This will not only change the max_retries but also enable a backoff strategy which makes requests to all http:// addresses sleep for a period of time before retrying (to a total of 5 times):
import requests from requests.adapters import HTTPAdapter, Retry s = requests.Session() retries = Retry(total=5, backoff_factor=0.1, status_forcelist=[ 500, 502, 503, 504 ]) s.mount('http://', HTTPAdapter(max_retries=retries)) s.get('http://httpstat.us/500')
As per documentation for
Retry: if the backoff_factor is 0.1, then sleep() will sleep for [0.05s, 0.1s, 0.2s, 0.4s, …] between retries. It will also force a retry if the status code returned is 500, 502, 503 or 504.
Various other options to
Retry allow for more granular control:
- total – Total number of retries to allow.
- connect – How many connection-related errors to retry on.
- read – How many times to retry on read errors.
- redirect – How many redirects to perform.
- method_whitelist – Set of uppercased HTTP method verbs that we should retry on.
- status_forcelist – A set of HTTP status codes that we should force a retry on.
- backoff_factor – A backoff factor to apply between attempts.
- raise_on_redirect – Whether, if the number of redirects is exhausted, to raise a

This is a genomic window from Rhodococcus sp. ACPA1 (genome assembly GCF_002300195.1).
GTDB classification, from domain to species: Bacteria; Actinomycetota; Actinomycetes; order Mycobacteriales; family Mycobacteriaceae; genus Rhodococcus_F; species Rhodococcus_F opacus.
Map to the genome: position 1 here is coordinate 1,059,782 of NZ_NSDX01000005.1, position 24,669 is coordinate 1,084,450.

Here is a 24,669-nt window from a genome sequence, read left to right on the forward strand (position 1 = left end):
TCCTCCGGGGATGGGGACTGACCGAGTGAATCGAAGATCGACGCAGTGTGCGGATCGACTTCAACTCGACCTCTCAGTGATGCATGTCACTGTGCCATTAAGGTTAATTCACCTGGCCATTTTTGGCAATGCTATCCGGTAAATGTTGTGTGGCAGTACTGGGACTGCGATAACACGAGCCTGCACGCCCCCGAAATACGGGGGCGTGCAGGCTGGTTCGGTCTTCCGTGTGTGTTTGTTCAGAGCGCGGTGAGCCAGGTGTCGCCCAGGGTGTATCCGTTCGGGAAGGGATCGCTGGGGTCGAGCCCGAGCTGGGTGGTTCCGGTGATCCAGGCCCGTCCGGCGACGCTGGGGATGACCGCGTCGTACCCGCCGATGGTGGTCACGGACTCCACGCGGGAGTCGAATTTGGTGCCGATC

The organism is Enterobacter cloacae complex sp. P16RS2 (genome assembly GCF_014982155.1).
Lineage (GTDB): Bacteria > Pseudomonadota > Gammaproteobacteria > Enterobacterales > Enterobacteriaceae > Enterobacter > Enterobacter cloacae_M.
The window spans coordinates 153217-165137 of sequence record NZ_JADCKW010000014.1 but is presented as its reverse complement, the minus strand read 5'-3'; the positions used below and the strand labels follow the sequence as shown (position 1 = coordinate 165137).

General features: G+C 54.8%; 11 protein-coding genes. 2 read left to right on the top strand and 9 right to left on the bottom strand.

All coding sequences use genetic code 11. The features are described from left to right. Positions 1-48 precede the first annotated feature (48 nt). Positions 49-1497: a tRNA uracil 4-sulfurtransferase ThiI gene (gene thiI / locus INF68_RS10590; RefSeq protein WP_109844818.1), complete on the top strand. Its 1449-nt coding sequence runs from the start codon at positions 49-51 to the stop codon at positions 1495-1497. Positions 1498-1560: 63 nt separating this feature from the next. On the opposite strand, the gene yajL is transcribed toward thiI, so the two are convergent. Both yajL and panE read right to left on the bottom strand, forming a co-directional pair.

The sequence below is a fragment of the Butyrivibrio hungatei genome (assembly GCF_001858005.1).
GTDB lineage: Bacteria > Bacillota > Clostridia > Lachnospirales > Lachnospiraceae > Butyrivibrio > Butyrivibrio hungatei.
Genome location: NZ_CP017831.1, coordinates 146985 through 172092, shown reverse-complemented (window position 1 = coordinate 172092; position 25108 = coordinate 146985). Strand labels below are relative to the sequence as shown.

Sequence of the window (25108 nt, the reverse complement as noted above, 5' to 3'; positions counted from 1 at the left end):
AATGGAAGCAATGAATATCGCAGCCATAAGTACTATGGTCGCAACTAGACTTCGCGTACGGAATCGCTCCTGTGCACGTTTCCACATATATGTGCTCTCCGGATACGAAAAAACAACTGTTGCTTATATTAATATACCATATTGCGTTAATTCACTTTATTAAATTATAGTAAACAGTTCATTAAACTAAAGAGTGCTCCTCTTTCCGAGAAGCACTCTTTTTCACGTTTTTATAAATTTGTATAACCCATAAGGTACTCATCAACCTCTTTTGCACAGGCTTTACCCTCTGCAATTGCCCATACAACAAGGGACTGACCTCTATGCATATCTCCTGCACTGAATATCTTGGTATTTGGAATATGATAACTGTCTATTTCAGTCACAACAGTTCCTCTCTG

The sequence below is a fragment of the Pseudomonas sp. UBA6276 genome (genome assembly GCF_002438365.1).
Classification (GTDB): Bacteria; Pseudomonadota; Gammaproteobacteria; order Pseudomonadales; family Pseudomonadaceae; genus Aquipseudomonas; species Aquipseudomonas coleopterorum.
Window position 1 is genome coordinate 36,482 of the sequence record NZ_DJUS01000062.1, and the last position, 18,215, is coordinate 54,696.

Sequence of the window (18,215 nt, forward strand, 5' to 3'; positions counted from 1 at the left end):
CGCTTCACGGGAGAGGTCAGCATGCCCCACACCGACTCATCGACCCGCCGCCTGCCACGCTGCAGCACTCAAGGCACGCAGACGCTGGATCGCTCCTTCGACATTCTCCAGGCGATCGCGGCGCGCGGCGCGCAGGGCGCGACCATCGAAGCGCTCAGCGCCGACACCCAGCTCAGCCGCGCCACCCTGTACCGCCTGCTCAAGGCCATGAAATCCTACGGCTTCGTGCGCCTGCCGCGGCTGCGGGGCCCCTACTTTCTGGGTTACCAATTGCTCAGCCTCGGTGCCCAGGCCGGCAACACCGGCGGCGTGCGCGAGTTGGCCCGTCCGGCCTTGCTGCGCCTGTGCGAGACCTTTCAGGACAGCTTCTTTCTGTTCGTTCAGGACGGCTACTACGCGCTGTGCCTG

MaxRetryError, or to return a response with a response code in the 3xx range.
- raise_on_status – Similar meaning to raise_on_redirect: whether we should raise an exception, or return a response, if status falls in status_forcelist range and retries have been exhausted.
NB: raise_on_status is relatively new, and has not made it into a release of urllib3 or requests yet. The raise_on_status keyword argument appears to have made it into the standard library at most in python version 3.6.
To make requests retry on specific HTTP status codes, use status_forcelist. For example, status_forcelist= will retry on status code 503 (service unavailable).
By default, the retry only fires for these conditions:
- Could not get a connection from the pool.
HTTPExceptionraised (from http.client in Python 3 else httplib).
This seems to be low-level HTTP exceptions, like URL or protocol not
Notice that these are all exceptions that prevent a regular HTTP response from being received. If any regular response is generated, no retry is done. Without using the status_forcelist, even a response with status 500 will not be retried.
To make it behave in a manner which is more intuitive for working with a remote API or web server, I would use the above code snippet, which forces retries on statuses 500, 502, 503 and 504, all of which are not uncommon on the web and (possibly) recoverable given a big enough backoff period.